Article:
Rifaximin for the Treatment of Hepatic Encephalopathy

Kenneth R. Lawrence, Pharm.D.; Jacqueline A. Klee, Pharm.D.

Disclosures

Pharmacotherapy. 2008;28(8):1019-1032. 

In This Article

Abstract and Introduction

Abstract

Objective: To review the effectiveness and safety of rifaximin for the treatment of hepatic encephalopathy.
Methods: A literature search was conducted of MEDLINE (1966-September 2007), the Cochrane Database of Systematic Reviews (1995-2007), and the Cochrane Hepato-Biliary Group Reviews (2003-2007). English-language articles identified from the data sources were evaluated. All available studies were reviewed, including placebo-controlled, treatment comparison, and open label.
Results: Rifaximin was effective in improving behavioral, laboratory, mental status, and intellectual abnormalities associated with hepatic encephalopathy. Some studies demonstrated superior and more rapid improvement in signs or symptoms of encephalopathy during treatment with rifaximin compared with nonabsorbable disaccharides (lactulose, lactitol). Patients treated with rifaximin also required less hospitalization, had shorter duration of hospitalization, and lower hospital charges compared with lactulose-treated patients. Adverse effects of rifaximin were mostly minor gastrointestinal complaints; however, rifaximin was better tolerated than other pharmacologic treatments.
Conclusion: Rifaximin was at least equally effective as and in some studies superior to nonabsorbable disaccharides and antimicrobials in relieving signs or symptoms observed in patients with mild-to-moderately severe hepatic encephalopathy. Future clinical trials should focus on using standardized methods of evaluating mental status and limiting enrollment to patients with mild-to-moderate, episodic, persistent, or minimal hepatic encephalopathy. Well-designed studies are needed to fully delineate the efficacy of rifaximin and other pharmacologic treatments for patients with hepatic encephalopathy.

Introduction

Hepatic encephalopathy describes a wide range of neuropsychiatric disturbances associated with acute and chronic liver failure. Alterations in sleep, behavior, personality, cognition, and motor abilities characterize this condition.[1] These central nervous system abnormalities are usually attributed to the accumulation of toxins, such as ammonia and manganese, normally removed by the liver.[1] Blood ammonia levels are increased in patients with hepatic cirrhosis as a result of both deteriorating liver function and portal-systemic shunting. Long-term exposure to increased levels of ammonia has been shown to lead to morphologic changes in astrocytes or Alzheimer's type II astrocytosis.[2] Astrocytes occupy one third of the volume of the cerebral cortex and are involved in blood-brain barrier function and neurotransmission.[3] Recent data suggest that accumulation of manganese also may lead to changes in astrocytes.[2]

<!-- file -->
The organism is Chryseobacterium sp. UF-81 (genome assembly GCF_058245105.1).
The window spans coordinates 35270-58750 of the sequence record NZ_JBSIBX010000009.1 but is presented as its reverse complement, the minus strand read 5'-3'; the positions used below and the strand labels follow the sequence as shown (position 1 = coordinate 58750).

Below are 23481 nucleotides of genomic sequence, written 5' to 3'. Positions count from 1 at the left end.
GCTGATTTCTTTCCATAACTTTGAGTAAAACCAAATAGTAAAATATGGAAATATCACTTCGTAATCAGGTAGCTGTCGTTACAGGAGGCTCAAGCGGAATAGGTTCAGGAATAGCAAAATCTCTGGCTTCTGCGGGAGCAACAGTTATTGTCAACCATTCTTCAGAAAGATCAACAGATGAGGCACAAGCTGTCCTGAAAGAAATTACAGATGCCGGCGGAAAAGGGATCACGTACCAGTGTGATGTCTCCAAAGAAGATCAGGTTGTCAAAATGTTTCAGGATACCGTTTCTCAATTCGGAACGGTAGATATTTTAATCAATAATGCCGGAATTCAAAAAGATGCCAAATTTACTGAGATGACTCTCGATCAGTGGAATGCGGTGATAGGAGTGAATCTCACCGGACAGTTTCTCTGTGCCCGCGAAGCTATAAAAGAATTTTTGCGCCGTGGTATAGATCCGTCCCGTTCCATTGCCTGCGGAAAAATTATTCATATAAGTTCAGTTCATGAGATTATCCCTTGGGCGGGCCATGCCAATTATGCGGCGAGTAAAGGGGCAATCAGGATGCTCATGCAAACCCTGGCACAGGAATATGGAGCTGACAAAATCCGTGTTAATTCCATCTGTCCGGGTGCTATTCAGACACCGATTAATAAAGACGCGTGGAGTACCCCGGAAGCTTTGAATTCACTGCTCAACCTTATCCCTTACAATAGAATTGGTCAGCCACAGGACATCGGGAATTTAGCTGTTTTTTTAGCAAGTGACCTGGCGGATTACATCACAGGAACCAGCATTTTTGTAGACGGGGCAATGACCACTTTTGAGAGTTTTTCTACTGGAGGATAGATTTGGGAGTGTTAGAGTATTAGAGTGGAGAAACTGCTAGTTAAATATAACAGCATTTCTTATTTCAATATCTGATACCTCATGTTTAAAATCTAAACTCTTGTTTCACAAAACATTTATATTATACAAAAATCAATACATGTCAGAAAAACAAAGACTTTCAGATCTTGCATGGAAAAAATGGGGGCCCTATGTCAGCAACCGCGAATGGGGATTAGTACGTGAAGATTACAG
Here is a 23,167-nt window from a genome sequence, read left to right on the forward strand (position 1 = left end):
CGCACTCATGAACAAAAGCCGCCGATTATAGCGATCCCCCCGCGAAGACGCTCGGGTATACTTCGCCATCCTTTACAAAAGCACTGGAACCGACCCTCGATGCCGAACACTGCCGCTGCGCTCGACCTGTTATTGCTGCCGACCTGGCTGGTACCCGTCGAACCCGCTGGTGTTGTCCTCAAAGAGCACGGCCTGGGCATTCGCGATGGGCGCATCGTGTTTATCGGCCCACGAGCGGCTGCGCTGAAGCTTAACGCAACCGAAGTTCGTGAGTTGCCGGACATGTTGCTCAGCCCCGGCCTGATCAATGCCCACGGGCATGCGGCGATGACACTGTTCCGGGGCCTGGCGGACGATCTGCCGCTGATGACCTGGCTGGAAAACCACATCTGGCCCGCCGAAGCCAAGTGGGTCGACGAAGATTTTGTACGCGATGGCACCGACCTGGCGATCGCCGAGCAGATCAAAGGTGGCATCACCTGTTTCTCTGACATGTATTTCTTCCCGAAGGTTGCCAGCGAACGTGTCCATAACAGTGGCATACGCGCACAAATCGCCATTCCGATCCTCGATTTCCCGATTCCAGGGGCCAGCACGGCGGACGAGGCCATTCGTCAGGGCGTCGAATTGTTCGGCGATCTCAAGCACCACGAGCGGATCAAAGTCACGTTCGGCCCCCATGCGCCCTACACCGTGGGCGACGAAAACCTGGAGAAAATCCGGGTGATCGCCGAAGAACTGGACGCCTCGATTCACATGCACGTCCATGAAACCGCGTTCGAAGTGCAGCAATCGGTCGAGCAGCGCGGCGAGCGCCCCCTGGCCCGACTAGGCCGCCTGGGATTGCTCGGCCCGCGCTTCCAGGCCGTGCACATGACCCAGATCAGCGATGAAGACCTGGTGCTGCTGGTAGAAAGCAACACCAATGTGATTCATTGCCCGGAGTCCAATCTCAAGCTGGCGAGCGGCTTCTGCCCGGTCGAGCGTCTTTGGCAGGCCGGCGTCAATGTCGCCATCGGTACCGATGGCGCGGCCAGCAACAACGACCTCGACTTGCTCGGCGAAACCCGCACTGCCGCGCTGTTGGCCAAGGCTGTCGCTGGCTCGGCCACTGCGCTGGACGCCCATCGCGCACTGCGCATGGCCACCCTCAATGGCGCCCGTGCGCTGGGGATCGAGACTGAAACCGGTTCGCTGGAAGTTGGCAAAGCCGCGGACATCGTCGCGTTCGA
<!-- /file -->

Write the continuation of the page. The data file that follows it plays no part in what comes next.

Accumulation of ammonia and manganese may also be responsible for alterations in γ-aminobutyric acid neurotransmission that have been observed in patients with hepatic encephalopathy. Both substances are implicated in increasing the expression of "peripheral-type" benzodiazepine receptor sites in the brain.[1,2] Also, endogenous, or natural, benzodiazepine levels are increased in patients with liver disease and may contribute to alterations in mental status.[1,4]

Historically, clinical definitions of hepatic encephalopathy were ambiguous and lacked standardization. Consequently, in 1998, the Working Party at the 11th World Congress of Gastroenterology proposed standardized nomenclature to differentiate types of hepatic encephalopathy.[5] Their final report described three types of hepatic encephalopathy ( Table 1 ). Type A is associated with acute liver failure and may progress rapidly, resulting in coma or death if not treated. Type B is very rare and occurs in patients with portal-systemic bypass who do not have intrinsic hepatocellular disease. The most common hepatic encephalopathy, type C, is associated with cirrhosis and portal hypertension. Type C hepatic encephalopathy is further divided into three categories: episodic (including spontaneous, precipitated, or recurrent), persistent (including mild, severe, or treatment dependent), and minimal.[5] Treatment of type C hepatic encephalopathy focuses on identifying precipitating factors and reducing elevated levels of ammonia by using pharmacologic treatment.